Operational efficiency is, essentially, figuring out how to increase or maintain outputs such as production units, sales, and profitability—while decreasing inputs such as employee time, materials costs, and other expenses. Our previous post about efficiency showed how organizations can streamline and optimize their existing processes to make better use of their inputs. Regardless of market conditions, this is always a valuable exercise to engage in to ensure you’re maximizing the value of your resources.
Even if an organization is perfectly optimized, the current economic outlook may require a closer look at the balance sheet to determine if and where they can cut inputs. Many companies are making the difficult choice to reduce product offerings, eliminate “perks” and benefits, and, ultimately, lay off staff.
Leadership will have to make difficult cost-cutting decisions, which may be poorly received by teams that already feel pressured or burnt out. Remember these guidelines when discussing potential cuts with staff:
- Communication is key. Fully explain the context and business case for cost-cutting decisions without blame.
- Be empathetic. Employees will feel a range of emotions, and leaders should provide space for those feelings.
- Be straightforward and transparent. This isn’t a press release or marketing campaign, so avoid the spin. Demonstrate your commitment to honesty and willingness to move forward together.
- Be visible. Leaders should always be at the forefront of these conversations and make themselves available to employees with questions.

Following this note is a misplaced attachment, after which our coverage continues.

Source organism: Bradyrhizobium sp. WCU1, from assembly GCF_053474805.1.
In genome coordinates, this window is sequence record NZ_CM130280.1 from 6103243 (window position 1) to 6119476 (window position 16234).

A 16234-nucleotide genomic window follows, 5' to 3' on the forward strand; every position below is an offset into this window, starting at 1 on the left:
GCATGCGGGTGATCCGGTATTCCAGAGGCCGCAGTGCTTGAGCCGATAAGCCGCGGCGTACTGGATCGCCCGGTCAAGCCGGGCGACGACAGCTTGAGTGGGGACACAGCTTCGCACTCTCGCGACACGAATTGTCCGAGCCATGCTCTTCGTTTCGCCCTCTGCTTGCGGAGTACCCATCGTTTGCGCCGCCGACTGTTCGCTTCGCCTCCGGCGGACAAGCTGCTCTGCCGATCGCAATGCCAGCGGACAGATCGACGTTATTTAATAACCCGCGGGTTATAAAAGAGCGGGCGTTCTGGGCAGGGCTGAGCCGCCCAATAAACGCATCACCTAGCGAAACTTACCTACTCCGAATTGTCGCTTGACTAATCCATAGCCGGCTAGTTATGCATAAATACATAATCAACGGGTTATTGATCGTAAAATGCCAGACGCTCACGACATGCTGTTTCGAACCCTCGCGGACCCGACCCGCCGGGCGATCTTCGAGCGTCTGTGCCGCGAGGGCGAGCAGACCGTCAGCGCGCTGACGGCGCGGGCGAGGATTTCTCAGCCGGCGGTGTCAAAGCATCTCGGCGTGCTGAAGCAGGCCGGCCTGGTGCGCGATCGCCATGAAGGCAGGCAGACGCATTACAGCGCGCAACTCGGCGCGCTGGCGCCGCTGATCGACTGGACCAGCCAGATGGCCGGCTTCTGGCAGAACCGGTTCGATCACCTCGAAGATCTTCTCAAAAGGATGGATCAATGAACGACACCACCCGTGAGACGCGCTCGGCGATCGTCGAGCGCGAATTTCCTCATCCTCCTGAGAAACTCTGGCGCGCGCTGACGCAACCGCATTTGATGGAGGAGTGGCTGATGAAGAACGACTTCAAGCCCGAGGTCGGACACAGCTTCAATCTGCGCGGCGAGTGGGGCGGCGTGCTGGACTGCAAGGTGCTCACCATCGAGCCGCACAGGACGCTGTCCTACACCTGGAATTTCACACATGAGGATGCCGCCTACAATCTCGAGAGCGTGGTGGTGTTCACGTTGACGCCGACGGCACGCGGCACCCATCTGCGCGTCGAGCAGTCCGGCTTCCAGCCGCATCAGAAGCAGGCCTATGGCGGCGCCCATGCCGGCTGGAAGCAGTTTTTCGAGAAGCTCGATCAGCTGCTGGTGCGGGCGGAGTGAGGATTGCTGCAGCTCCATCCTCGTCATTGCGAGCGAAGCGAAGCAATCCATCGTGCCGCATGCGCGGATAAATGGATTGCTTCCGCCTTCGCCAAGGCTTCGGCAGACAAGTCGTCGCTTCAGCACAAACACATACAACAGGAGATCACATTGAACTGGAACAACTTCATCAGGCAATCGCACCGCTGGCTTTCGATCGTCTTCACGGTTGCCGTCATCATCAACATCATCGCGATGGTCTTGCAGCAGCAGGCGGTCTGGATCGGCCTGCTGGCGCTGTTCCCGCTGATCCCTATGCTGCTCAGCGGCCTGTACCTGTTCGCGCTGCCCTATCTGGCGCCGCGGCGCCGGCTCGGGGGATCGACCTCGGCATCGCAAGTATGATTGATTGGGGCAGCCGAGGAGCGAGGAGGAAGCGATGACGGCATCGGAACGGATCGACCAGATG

- Be clear about next steps. Provide a path forward that involves everyone. Be honest but reassuring about how you plan to improve the situation and how these cuts will help you get there.
- Involve employees in the cost-cutting decisions. Ask employees to weigh in on which activities are most important, cuts they could willingly make, and what they could improve to avoid further cuts.
With these tips in mind, here are some areas you could explore to make informed cuts, reduce expenses, and align on how to move forward.
Do business differently
Conveniently, remote work can also help save money for both employees and employers.
One study found that for each employee working even half the time from home, companies could save an average of $11,000 per year, or $22,000 for a fully remote worker. This is the result of lower (or zero) real estate and overhead costs, as well as the increased productivity and decreased absenteeism reported by remote workforces. Turnover also tends to be lower, so recruiting and training costs decrease.
But what about those big strategy meetings, where you just have to have everyone in a room? For global companies, these meetings often involve thousands of dollars in travel, not to mention the lost productivity, as senior leaders converge on a central location to make difficult decisions. We’d do that differently, too.
Find and eliminate non-value-added activities
In times of innovation, many leaders are happy to ask, “What should we start doing?” But it’s just as important to ask—particularly when budgets are tight—“What should we stop doing?”
Non-value-added activities include any elements of work that consume resources but don’t enhance the product or service you’re offering. Some examples of NVAs include: